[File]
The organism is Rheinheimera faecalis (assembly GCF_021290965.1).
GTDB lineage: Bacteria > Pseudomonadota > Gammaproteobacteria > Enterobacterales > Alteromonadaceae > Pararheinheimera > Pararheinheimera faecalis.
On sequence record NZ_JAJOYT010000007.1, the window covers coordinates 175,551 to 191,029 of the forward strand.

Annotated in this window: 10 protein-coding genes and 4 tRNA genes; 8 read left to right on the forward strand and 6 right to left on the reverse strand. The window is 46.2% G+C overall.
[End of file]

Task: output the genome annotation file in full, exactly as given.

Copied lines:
The organism is Rheinheimera faecalis (assembly GCF_021290965.1).
GTDB lineage: Bacteria > Pseudomonadota > Gammaproteobacteria > Enterobacterales > Alteromonadaceae > Pararheinheimera > Pararheinheimera faecalis.
On sequence record NZ_JAJOYT010000007.1, the window covers coordinates 175,551 to 191,029 of the forward strand.

Annotated in this window: 10 protein-coding genes and 4 tRNA genes; 8 read left to right on the forward strand and 6 right to left on the reverse strand. The window is 46.2% G+C overall.